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The Cutting Edge

How to Build a Bigger Brain

UCLA Medicine Fall 2009-MeditationPUSH-UPS, crunches, gyms, personal trainers – people have many strategies for building bigger muscles. But what can one do to build a bigger brain?


In a study published in the journal NeuroImage, UCLA researchers who used high-resolution magnetic resonance imaging (MRI) to scan the brains of people who meditate report that certain regions in the brains of long-term meditators were larger than in a similar control group. Specifi cally, meditators showed signifi cantly larger volumes of the hippocampus and areas within the orbito-frontal cortex, the thalamus and the inferior temporal gyrus – all regions known for regulating emotions.

“We know that people who consistently meditate have a singular ability to cultivate positive emotions, retain emotional stability and engage in mindful behavior,” says Eileen Luders, Ph.D., lead author and a postdoctoral research fellow at the UCLA Laboratory of Neuro Imaging. “The observed differences in brain anatomy might give us a clue why meditators have these exceptional abilities.”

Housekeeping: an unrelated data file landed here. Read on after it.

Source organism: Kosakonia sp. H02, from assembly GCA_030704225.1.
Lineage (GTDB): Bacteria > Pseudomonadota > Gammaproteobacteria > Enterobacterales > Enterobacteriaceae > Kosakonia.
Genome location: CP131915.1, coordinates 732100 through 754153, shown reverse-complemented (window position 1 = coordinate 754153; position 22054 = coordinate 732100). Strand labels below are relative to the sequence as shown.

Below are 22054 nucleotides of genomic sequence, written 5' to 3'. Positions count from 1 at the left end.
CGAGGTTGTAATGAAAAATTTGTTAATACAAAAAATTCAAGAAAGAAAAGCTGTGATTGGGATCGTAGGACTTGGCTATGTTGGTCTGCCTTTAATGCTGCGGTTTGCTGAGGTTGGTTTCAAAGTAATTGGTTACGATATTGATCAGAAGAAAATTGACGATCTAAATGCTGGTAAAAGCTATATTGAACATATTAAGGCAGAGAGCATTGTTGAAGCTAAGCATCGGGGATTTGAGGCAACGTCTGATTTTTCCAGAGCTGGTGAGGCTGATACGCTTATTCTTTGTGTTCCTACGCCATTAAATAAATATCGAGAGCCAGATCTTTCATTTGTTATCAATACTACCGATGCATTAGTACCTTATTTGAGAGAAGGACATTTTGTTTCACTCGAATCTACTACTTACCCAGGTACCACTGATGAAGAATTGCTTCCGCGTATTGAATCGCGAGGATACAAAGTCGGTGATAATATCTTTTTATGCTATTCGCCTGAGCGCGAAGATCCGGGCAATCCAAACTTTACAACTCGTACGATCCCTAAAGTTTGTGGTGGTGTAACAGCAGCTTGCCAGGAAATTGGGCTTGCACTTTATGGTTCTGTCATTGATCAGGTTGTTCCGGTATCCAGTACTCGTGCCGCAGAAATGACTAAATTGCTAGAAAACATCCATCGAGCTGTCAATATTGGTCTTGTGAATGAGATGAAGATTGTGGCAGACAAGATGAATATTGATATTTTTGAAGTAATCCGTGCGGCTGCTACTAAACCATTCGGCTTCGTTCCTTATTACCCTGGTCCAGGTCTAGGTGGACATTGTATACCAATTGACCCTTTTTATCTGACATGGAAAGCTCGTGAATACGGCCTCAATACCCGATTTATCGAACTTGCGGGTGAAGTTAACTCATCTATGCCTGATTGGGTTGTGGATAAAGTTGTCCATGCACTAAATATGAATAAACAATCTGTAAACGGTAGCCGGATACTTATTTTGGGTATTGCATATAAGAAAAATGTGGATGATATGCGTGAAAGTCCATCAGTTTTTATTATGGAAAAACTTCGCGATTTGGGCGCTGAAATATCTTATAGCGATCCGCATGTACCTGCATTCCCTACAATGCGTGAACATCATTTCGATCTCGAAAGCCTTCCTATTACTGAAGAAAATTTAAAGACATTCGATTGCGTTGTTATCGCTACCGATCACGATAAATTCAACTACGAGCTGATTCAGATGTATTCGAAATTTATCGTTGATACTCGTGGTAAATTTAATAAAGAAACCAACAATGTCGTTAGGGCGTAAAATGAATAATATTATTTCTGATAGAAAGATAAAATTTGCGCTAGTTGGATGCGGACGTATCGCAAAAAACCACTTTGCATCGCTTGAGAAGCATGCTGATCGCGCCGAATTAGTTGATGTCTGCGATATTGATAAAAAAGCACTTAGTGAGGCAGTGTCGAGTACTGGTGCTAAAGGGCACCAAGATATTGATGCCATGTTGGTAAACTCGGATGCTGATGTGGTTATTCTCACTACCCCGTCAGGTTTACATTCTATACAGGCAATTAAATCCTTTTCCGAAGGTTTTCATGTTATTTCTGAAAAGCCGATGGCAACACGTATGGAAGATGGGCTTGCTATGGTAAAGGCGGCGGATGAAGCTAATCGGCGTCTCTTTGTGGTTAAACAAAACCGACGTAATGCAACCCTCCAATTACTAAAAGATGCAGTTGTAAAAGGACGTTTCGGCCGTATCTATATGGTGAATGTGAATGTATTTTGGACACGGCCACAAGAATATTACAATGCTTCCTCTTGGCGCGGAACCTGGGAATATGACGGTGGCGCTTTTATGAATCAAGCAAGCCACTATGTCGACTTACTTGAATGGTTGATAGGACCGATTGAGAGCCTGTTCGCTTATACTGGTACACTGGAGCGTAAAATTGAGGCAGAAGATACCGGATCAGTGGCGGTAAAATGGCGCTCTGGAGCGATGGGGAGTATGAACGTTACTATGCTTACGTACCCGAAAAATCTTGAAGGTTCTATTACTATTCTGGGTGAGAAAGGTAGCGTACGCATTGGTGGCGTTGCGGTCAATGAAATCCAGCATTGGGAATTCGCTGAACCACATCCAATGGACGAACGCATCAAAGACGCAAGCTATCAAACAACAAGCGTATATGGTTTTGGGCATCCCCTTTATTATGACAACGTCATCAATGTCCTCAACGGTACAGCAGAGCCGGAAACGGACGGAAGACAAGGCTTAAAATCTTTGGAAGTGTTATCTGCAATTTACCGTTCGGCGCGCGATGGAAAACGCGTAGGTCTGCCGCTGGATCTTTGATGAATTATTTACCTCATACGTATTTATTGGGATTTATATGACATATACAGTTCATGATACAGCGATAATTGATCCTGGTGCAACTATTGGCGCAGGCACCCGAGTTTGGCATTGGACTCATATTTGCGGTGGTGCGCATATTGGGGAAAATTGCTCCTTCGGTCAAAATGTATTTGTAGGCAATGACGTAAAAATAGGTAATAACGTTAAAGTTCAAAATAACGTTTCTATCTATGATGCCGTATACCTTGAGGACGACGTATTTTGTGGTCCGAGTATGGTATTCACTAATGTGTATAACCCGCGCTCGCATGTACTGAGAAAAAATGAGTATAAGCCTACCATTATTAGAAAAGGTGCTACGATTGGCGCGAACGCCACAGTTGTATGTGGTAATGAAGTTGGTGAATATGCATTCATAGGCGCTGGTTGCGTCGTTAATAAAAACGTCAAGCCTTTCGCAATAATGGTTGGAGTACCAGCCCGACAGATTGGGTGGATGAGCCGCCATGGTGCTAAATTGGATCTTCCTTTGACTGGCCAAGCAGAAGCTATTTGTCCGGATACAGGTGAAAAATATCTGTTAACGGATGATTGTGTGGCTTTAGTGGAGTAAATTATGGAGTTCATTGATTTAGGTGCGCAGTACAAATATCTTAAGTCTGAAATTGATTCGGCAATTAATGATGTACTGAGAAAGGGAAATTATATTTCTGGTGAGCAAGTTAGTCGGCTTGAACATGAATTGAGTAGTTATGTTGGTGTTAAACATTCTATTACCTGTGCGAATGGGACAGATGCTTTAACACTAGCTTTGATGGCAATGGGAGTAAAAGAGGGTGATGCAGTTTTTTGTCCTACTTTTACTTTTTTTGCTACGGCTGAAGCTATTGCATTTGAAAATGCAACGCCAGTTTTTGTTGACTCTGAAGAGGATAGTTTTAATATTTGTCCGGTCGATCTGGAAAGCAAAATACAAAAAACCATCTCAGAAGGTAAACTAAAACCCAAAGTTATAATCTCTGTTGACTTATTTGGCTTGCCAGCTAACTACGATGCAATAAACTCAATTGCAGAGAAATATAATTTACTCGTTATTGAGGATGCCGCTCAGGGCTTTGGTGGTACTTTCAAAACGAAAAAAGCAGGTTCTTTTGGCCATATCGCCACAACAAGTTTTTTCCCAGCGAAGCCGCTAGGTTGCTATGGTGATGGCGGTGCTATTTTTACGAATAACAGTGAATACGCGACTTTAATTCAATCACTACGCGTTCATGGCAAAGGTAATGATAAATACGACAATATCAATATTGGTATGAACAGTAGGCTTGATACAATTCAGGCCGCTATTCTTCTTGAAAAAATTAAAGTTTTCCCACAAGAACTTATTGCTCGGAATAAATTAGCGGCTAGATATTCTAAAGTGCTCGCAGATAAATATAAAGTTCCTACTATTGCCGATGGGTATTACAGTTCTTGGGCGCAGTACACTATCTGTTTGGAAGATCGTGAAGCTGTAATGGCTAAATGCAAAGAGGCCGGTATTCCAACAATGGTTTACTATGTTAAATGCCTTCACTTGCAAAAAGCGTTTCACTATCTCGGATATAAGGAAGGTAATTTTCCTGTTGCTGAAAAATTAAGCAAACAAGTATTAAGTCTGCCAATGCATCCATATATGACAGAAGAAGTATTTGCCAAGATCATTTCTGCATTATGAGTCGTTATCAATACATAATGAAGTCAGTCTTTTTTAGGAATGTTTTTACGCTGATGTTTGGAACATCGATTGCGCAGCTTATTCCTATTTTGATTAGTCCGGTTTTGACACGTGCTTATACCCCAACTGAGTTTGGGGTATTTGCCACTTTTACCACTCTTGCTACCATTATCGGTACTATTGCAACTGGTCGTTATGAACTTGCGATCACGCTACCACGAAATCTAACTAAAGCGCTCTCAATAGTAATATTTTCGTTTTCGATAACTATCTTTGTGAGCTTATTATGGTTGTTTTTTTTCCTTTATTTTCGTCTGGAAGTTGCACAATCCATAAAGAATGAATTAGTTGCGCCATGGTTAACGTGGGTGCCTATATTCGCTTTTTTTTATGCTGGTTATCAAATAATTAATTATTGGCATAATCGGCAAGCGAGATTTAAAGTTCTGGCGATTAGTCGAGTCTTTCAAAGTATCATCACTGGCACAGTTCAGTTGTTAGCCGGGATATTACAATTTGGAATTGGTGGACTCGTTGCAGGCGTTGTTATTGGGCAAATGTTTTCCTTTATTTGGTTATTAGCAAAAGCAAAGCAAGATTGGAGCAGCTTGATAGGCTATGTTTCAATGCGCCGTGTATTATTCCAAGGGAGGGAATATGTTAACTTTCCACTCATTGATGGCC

Dr. Luders and her colleagues examined 44 people – 22 control subjects and 22 who had practiced various forms of meditation. The amount of time they had practiced ranged from five to 46 years, with an average of 24 years. More than half of all the meditators said that deep concentration was an essential part of their practice, and most meditated between 10 and 90 minutes every day.

Using high-resolution MRI technology, the researchers measured differences in brain structure. They found significantly larger cerebral measurements in meditators compared with controls, including larger volumes of the right hippocampus and increased gray matter in the right orbito-frontal cortex, the right thalamus and the left inferior temporal lobe. Because these areas of the brain are closely linked to emotion, Dr. Luders says, “they might be the neuronal underpinnings that give meditators the outstanding ability to regulate their emotions and allow for well-adjusted responses to whatever life throws their way.”

What’s not known, she says, and will require further study, are what the specifi c correlates are on a microscopic level – that is, whether it’s an increased number of neurons, the larger size of the neurons or a particular “wiring” pattern meditators may develop that other people don’t.


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